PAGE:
Sure, Java and .NET may have huge installers, but the minimal size of CPAN barely fits on a CD, and most people aren't going to use most of that. Why would you want to wait for 600 MB to download just to get Perl?

    You could argue for a fat distribution, but you can already make that yourself. Get a copy of a minicpan and there you are. You bundle your script as a normal Perl distribution and let CPAN.pm handle the rest.

    And, you forgot to mention which other modules you thought should be part of core.

    --
    brian d foy <brian@stonehenge.com>
    Subscribe to The Perl Review

      And, you forgot to mention which other modules you thought should be part of core.

      If i had a vote id say that the AS "core" module set would be a nice improvement over the p5p "core" module set. Actually, as time goes by it seems like the p5p set is slowly drifting in that direction anyway.

      ---
      $world=~s/war/peace/g

Re: Perl with Everything
by BUU (Prior) on Feb 08, 2006 at 03:34 UTC
    To reiterate the point already made above me, FREEL FREE TO DO SO. Absolutely nothing is stopping you from taking 200 perl modules and making a distribution out of them. You can even include perl! Then you can just give it away to people!
Re: Perl with Everything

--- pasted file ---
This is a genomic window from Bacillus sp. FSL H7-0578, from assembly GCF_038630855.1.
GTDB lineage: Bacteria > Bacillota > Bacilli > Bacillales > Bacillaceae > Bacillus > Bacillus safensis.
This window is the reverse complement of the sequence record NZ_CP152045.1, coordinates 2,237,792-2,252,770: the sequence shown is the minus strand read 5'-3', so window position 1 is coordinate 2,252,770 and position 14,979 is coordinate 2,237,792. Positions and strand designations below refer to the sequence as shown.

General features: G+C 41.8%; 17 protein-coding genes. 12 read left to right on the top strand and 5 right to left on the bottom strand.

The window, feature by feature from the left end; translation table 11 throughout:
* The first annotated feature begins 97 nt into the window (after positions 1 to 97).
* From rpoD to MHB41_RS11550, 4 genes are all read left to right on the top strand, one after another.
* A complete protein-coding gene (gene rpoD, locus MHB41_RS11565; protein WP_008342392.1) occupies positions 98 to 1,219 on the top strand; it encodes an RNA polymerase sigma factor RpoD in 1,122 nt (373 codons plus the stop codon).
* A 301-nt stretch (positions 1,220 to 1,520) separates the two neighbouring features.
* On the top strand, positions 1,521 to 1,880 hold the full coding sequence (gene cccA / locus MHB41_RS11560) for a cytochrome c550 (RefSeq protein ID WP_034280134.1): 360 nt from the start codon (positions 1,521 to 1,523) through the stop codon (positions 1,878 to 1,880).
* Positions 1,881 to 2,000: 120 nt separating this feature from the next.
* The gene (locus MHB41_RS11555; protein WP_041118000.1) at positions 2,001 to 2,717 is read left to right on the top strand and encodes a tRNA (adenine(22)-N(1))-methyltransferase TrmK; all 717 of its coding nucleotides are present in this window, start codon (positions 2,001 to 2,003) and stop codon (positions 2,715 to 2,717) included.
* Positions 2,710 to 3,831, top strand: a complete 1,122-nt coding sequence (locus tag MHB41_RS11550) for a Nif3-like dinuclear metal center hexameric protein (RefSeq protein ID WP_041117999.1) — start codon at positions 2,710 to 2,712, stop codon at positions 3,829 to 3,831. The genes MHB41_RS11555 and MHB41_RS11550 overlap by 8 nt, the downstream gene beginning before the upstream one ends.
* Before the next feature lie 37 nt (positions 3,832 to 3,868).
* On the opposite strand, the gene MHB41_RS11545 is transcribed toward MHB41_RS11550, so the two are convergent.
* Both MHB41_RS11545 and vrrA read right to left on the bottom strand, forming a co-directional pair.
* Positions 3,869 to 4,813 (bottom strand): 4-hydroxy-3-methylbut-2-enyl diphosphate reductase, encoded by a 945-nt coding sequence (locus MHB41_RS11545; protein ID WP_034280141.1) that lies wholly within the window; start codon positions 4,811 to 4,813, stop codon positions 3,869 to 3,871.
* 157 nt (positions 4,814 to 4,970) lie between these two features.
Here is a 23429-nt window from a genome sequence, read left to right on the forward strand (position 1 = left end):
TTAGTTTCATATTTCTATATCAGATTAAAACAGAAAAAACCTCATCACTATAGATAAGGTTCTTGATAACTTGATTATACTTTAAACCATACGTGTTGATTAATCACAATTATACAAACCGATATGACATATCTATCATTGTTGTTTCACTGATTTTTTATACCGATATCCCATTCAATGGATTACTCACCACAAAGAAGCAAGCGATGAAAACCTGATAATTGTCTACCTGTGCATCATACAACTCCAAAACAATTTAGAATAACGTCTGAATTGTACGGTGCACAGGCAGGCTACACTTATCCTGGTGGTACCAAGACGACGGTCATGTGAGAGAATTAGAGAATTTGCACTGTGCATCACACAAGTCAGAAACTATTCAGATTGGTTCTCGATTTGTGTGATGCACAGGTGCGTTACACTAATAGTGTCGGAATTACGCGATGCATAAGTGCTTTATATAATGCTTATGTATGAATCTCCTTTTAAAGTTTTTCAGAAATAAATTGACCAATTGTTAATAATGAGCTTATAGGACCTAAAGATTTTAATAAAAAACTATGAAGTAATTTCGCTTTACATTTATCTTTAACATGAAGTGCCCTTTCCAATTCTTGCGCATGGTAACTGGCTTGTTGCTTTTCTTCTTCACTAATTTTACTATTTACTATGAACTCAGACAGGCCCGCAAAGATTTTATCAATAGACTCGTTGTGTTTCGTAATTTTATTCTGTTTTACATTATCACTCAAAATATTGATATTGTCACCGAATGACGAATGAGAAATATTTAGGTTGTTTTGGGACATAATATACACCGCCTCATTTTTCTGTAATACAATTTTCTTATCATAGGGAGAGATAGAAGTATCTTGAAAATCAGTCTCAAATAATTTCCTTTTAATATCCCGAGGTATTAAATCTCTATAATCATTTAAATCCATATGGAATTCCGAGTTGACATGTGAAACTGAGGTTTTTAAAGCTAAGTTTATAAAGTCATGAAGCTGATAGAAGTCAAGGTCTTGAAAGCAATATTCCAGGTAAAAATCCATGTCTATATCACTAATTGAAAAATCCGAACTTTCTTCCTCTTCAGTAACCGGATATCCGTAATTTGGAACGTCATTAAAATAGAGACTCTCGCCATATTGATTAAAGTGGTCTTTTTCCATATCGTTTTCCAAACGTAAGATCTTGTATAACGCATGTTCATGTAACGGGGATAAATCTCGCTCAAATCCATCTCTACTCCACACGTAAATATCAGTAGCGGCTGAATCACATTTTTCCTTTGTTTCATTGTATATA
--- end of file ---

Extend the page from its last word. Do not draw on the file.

by pileofrogs (Priest) on Feb 08, 2006 at 19:41 UTC

    While this might be a figment of my imagination, I feel more confidant in modules that ship with the core than with modules I grab off of CPAN. I know that lots of people use and therefore test the modules that ship with the core. I don't know that about the modules I get from CPAN (though it is true of many of them.) If we shipped everything with the core, I'd lose that extra (possibly imagined) assurance.

    --Pileofrogs

Re: Perl with Everything
by Perl Mouse (Chaplain) on Feb 08, 2006 at 22:42 UTC
    Why can't we have a Perl distribution that includes a maximal amount of CPAN modules, rather than a minimal amount?
    That's a bogus question. We can have a Perl distribution that includes a maximal amount of CPAN modules. And it's quite easy to make.

    You can do it.

    I guess the question is, what's stopping you from creating a 200 MB Perl installer?

    Perl --((8:>*
Re: Perl with Everything
by Courage (Parson) on Feb 09, 2006 at 05:20 UTC
    I agree with other responders and want to add, that huge distro automatically becames hard to upgrade and maintain.
    When only a small module changes, its not hard to repackage again, its hard to convince people to upgrade again, only because your new script requires small upgrade of small pure-perl module.

    Then again, you'll end up with 200Mb initial distro and a number of small update packages, and finally there will be no gain.

    Best regards,
    Courage, the Cowardly Dog

Re: Perl with Everything
by hackdaddy (Hermit) on Feb 12, 2006 at 17:40 UTC
    SVN::Web is awesome, but getting the owner of the Subversion server to successfully install it is troublesome. It's sad to see install issues and a large dependency list distract from Perl's wonderful utility.